Research Papers in Physics and Astronomy

 

Date of this Version

January 2006

Comments

From Advanced Magnetic Nanostructures, edited by David Sellmyer and Ralph Skomski (Springer, 2006). http://www.springer.com/east/home/generic/search/results?SGWID=5-40109-22-97856589-0 Copyright © 2006 Springer Verlag.

Abstract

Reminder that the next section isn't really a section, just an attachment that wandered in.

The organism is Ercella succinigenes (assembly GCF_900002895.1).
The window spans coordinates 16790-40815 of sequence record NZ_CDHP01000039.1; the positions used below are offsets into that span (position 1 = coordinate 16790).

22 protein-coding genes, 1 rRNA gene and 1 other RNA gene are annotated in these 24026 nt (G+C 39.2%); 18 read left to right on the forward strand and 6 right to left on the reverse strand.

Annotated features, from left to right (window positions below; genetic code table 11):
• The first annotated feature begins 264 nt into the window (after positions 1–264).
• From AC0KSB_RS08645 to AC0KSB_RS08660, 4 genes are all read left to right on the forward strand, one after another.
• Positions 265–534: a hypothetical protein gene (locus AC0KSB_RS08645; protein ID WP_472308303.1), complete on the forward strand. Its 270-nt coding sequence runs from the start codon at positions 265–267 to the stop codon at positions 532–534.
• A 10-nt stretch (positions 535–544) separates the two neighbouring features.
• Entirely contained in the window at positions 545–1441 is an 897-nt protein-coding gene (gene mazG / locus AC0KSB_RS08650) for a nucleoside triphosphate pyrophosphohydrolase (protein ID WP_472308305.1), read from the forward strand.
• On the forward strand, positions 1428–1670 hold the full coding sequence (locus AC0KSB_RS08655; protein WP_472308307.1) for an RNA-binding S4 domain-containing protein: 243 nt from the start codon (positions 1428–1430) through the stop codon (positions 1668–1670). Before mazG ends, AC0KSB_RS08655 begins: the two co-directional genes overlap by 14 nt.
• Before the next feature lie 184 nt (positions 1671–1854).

A key trend in modern science and technology is the exploitation of phenomena occurring on length scales between 1 nm and 1000 nm. This nanotechnology or nanoscience approach has lead to the emergence of fi elds such as nanobiology, nanoelectronics, and nanochemistry. An important and—in many respects—pivotal area is nanomagnetism. From early precursors in the first half of the 20th century to recent developments, magnetic nanostructures are interesting scientific objects with many present and emerging applications, including permanent magnets, soft magnets, magnetic recording media, sensors, and structures and materials for spin electronics. A key advantage of artificial magnetic nanostructures is their ability to surpass the performance of naturally occurring magnetic compounds. Examples are nanostructured permanent and soft magnets. Magnetic nanostructures can be produced in a variety of geometries, such as nanoparticles, nanowires, dots and antidots, particulate thin films, nanotubes, nanojunctions, and nanorings. In addition, much progress has recently been made towards tuning the chemistry and crystallographic microstructure for a given geometry. For example, nanotubes can be produced as soft- and hard-magnetic structures. A fascinating aspect of nanomagnetism is that the involved physics goes beyond a mixture of atomic-scale and macroscopic effects. The main competition between electrostatic interactions, such as exchange, and relativistic corrections, such as spin-orbit coupling, is organized on a length scale of a few nanometers. This gives rise to a variety of zero- and finite-temperature phenomena governing the static and dynamic behavior of the structures. This book is devoted to the fabrication, characterization, experimental investigation, theoretical understanding, and utilization of advanced magnetic nanostructures. Focus is on various types of 'bottom-up' and ‘top-down’ artificial nanostructures, as contrasted to naturally occurring magnetic nanostructures, such as iron-oxide inclusions in magnetic rocks, and to structures such as perfect thin films.

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